Marijuana’s Effect on Problematic Use
The main concern about the opioid epidemic is the high rate of mortality due to opioid-related overdose. Bachhuber and co-authors analyzed death certificate data to determine the relationship between medical cannabis laws and opioid overdose mortality in “Medical Cannabis Laws and Opioid Analgesic Overdose Mortality in the United States, 1999-2010.” They found that opioid overdose death rates in states with medical marijuana laws were 25 percent lower than other states. Over time, the disparity grew to 33 percent lower opioid rate in year six (Bachhuber et al.). Even when the study included heroin overdose deaths without the presence of analgesic, the effect persisted, suggesting that lower rates of painkiller overdoses were not offset by higher rates of heroin overdoses. However, they could not determine whether the relationship between opioid analgesic mortality and medical cannabis laws was causal.
Bachhuber and his co-researchers acknowledge ...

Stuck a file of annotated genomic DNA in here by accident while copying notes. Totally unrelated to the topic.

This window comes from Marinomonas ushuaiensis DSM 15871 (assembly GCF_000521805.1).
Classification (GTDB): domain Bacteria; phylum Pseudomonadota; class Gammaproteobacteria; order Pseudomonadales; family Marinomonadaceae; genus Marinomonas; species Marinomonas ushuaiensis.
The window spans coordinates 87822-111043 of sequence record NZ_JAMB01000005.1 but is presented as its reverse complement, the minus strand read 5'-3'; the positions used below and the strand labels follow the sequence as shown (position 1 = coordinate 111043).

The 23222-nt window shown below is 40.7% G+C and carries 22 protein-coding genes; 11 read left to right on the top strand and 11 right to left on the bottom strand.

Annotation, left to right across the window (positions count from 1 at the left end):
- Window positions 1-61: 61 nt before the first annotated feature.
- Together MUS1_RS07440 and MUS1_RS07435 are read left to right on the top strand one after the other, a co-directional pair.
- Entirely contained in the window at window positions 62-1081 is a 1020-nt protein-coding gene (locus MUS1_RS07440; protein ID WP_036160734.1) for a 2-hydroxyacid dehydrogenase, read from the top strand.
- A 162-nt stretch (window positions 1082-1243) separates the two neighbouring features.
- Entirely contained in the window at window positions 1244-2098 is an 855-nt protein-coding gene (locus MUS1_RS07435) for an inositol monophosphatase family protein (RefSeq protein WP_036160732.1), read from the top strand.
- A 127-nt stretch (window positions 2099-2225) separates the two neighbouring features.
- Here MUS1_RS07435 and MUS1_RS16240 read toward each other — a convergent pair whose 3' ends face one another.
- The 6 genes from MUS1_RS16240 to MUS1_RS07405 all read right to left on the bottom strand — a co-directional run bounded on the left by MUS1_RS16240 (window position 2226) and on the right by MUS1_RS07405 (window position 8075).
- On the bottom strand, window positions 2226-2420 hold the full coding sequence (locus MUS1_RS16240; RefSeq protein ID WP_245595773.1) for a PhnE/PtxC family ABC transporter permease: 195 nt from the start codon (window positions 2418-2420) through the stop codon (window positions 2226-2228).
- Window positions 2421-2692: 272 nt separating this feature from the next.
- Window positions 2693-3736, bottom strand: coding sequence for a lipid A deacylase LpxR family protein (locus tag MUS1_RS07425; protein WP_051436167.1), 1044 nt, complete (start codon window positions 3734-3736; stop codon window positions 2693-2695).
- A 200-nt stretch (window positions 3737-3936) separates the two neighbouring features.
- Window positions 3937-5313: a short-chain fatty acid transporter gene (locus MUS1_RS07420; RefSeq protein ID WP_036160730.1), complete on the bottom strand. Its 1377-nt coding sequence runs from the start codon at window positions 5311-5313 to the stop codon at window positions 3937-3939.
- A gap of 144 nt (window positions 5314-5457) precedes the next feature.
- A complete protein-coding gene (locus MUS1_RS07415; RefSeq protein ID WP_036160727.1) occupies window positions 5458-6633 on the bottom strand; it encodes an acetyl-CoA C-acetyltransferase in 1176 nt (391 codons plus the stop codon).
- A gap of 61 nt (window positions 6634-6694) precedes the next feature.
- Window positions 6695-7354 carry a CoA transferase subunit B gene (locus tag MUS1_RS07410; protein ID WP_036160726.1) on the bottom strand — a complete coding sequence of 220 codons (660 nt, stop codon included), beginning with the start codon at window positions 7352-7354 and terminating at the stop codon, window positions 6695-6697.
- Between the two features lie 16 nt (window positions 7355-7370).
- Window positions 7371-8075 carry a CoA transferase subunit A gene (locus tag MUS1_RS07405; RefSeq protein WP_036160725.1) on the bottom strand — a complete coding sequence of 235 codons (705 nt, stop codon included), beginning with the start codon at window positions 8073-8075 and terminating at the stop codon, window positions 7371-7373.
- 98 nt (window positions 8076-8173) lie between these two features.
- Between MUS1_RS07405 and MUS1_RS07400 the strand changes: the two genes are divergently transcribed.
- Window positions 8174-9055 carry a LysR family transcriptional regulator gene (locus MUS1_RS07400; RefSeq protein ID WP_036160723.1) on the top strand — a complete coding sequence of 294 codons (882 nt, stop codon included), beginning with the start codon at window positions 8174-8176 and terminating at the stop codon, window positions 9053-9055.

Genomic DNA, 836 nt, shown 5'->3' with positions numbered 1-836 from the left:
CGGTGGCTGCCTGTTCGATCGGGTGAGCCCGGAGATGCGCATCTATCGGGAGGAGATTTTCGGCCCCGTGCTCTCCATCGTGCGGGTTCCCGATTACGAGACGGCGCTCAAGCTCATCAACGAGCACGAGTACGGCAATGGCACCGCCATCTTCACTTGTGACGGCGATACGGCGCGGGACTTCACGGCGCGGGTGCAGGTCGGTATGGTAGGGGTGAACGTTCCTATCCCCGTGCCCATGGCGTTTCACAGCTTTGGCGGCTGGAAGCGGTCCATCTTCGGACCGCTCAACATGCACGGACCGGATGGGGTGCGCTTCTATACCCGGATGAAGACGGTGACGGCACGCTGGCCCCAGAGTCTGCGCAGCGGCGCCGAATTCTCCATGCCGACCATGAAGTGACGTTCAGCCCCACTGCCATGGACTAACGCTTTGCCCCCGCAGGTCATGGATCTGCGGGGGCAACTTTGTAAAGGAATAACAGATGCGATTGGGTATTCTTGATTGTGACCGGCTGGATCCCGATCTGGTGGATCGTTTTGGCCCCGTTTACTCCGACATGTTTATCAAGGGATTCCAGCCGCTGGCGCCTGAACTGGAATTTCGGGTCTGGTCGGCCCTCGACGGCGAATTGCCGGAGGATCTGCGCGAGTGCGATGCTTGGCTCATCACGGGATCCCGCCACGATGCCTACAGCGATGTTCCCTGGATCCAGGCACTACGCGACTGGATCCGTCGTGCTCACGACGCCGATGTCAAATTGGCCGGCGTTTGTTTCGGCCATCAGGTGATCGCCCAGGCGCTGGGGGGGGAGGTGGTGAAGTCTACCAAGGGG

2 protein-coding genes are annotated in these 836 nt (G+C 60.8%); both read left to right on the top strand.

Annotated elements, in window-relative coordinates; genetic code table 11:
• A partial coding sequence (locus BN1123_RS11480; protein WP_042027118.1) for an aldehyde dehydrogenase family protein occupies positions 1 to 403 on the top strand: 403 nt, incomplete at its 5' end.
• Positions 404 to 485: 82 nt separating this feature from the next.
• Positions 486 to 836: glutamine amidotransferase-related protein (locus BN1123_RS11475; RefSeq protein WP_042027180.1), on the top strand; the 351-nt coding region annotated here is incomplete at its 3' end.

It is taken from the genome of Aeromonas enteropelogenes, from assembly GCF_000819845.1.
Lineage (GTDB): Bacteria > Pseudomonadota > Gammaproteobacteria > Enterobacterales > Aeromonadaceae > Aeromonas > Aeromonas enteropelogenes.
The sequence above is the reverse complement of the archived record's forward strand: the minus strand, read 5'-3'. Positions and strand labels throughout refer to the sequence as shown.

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...dford and Bradford examined the effect of medical marijuana legalization on prescription and painkiller expenditure. For the 24 states and the District of Columbia that had legalized medical marijuana, they analyzed the drug “prescribing patterns and program and patient expenditures in Medicare Part D.” They found substantial decreases in the number of daily doses filled, ranging from 265 fewer doses to 1,826 daily doses for pain (Bradford and Bradford). Additionally, they found that spending for opioid painkillers fell by $104.5 million in 2010 and $165.2 million in Medicare Part D in 2013. This effect was only observed for prescription drugs that marijuana was a prescribed substitute for. From this observation, the authors draw a causal relationship between the shift in prescribing patterns to the implementation of the medical marijuana law (Bradford and Bradford).
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